Mycorrhizal efficacy of trifoliate orange seedlings on alleviating temperature stress

https://doi.org/10.17221/59/2011-PSECitation:Wu Q.S. (2011): Mycorrhizal efficacy of trifoliate orange seedlings on alleviating temperature stress. Plant Soil Environ., 57: 459-464.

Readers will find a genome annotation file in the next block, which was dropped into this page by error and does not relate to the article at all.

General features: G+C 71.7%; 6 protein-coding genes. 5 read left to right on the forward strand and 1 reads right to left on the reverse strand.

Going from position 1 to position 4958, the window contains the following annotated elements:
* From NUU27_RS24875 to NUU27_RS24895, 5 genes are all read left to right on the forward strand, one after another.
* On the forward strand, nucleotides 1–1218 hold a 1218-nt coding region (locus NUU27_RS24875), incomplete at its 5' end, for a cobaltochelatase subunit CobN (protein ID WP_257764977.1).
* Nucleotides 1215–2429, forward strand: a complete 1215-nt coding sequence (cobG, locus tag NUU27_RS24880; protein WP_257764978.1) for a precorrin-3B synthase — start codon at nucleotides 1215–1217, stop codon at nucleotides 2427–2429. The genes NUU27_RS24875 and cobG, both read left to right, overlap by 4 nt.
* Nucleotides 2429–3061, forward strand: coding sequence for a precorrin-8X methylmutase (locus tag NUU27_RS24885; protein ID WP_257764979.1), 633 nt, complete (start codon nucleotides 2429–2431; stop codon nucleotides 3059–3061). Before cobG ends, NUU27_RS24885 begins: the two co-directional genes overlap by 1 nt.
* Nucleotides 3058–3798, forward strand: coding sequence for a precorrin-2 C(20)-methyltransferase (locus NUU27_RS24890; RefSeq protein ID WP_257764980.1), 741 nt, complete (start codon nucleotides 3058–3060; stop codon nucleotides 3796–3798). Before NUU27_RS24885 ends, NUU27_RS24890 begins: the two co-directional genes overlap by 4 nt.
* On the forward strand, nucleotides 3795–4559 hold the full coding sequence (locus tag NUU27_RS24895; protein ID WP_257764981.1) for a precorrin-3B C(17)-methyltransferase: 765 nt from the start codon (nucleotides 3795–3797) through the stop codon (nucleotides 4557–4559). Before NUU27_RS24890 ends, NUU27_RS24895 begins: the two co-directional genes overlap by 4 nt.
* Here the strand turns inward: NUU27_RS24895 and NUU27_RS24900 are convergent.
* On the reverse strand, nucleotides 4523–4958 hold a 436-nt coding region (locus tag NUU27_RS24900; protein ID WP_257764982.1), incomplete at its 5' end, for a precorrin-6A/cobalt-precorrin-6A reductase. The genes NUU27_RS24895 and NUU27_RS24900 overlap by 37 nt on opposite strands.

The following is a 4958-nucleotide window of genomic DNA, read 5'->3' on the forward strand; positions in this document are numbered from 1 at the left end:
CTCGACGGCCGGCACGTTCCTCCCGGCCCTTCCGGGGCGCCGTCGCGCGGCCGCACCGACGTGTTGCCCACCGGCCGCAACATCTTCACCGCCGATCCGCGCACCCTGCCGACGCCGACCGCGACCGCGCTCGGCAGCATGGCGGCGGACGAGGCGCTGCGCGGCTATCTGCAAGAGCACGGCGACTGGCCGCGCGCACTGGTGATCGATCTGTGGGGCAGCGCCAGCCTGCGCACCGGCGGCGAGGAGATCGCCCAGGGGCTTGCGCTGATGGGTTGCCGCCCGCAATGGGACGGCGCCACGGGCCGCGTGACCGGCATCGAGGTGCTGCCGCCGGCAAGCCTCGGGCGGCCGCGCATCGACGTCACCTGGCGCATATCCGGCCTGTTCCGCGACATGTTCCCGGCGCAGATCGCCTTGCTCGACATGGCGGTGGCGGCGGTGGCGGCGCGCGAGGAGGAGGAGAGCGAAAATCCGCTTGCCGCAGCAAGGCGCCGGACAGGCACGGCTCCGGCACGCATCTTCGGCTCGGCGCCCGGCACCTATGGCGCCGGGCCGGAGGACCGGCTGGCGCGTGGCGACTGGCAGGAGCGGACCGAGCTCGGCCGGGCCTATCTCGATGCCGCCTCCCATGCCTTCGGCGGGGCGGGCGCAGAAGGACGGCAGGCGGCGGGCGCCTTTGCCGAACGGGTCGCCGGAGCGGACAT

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Citrus plants often suffer from temperature stress, which seriously inhibits tree growth and even results in tree death. The present experiment was conducted to evaluate the effects of Glomus mosseae on growth, root morphology, superoxide dismutase (SOD) and catalase (CAT) activities, and soluble protein content of trifoliate orange (Poncirus trifoliata) seedlings at low (15°C), optimum (25°C) and high (35°C) temperatures. Sixty-eight days after temperature stresses, mycorrhizal colonization and number of both entry points and vesicles were significantly inhibited by low or high temperature. Mycorrhizal seedlings recorded significantly higher growth characteristics than non-mycorrhizal seedlings at both optimum and high temperatures, but the beneficial effects were almost lost at low temperature. Generally, mycorrhizal seedlings presented notably higher root traits (projected area, surface area, number of forks and volume) than non-mycorrhizal seedlings regardless of temperature levels. Mycorrhizal colonization significantly increased SOD and CAT activities and soluble protein content at high temperature, increased only SOD activity at optimum temperature, and decreased only soluble protein content at low temperature. It suggests that mycorrhizal alleviation of temperature stress in trifoliate orange seedlings was at high temperature, but the alleviation was obviously weakened at low temperature.
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